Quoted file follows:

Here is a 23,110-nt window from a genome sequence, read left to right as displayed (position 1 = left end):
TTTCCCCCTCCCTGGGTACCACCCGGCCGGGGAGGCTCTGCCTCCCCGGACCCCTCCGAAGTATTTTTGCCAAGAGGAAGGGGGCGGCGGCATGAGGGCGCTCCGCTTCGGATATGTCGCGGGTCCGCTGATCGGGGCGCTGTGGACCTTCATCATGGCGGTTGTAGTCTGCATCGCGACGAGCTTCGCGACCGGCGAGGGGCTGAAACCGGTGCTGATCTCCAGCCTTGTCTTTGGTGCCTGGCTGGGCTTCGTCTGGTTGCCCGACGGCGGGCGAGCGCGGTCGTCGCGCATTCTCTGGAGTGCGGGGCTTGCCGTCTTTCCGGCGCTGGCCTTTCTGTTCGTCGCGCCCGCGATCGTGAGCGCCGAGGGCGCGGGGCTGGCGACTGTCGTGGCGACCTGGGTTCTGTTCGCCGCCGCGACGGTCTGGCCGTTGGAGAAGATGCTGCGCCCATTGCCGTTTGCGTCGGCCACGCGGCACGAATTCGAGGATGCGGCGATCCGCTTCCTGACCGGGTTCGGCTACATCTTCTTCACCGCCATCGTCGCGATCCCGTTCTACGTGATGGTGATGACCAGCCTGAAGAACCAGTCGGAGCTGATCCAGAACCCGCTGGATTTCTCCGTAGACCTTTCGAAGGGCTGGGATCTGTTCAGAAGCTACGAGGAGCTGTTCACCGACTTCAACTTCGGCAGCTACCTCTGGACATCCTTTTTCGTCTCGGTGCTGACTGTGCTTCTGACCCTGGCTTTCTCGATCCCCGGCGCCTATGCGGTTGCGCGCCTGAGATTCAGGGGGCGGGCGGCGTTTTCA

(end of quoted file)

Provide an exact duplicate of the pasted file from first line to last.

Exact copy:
Here is a 23,110-nt window from a genome sequence, read left to right as displayed (position 1 = left end):
TTTCCCCCTCCCTGGGTACCACCCGGCCGGGGAGGCTCTGCCTCCCCGGACCCCTCCGAAGTATTTTTGCCAAGAGGAAGGGGGCGGCGGCATGAGGGCGCTCCGCTTCGGATATGTCGCGGGTCCGCTGATCGGGGCGCTGTGGACCTTCATCATGGCGGTTGTAGTCTGCATCGCGACGAGCTTCGCGACCGGCGAGGGGCTGAAACCGGTGCTGATCTCCAGCCTTGTCTTTGGTGCCTGGCTGGGCTTCGTCTGGTTGCCCGACGGCGGGCGAGCGCGGTCGTCGCGCATTCTCTGGAGTGCGGGGCTTGCCGTCTTTCCGGCGCTGGCCTTTCTGTTCGTCGCGCCCGCGATCGTGAGCGCCGAGGGCGCGGGGCTGGCGACTGTCGTGGCGACCTGGGTTCTGTTCGCCGCCGCGACGGTCTGGCCGTTGGAGAAGATGCTGCGCCCATTGCCGTTTGCGTCGGCCACGCGGCACGAATTCGAGGATGCGGCGATCCGCTTCCTGACCGGGTTCGGCTACATCTTCTTCACCGCCATCGTCGCGATCCCGTTCTACGTGATGGTGATGACCAGCCTGAAGAACCAGTCGGAGCTGATCCAGAACCCGCTGGATTTCTCCGTAGACCTTTCGAAGGGCTGGGATCTGTTCAGAAGCTACGAGGAGCTGTTCACCGACTTCAACTTCGGCAGCTACCTCTGGACATCCTTTTTCGTCTCGGTGCTGACTGTGCTTCTGACCCTGGCTTTCTCGATCCCCGGCGCCTATGCGGTTGCGCGCCTGAGATTCAGGGGGCGGGCGGCGTTTTCA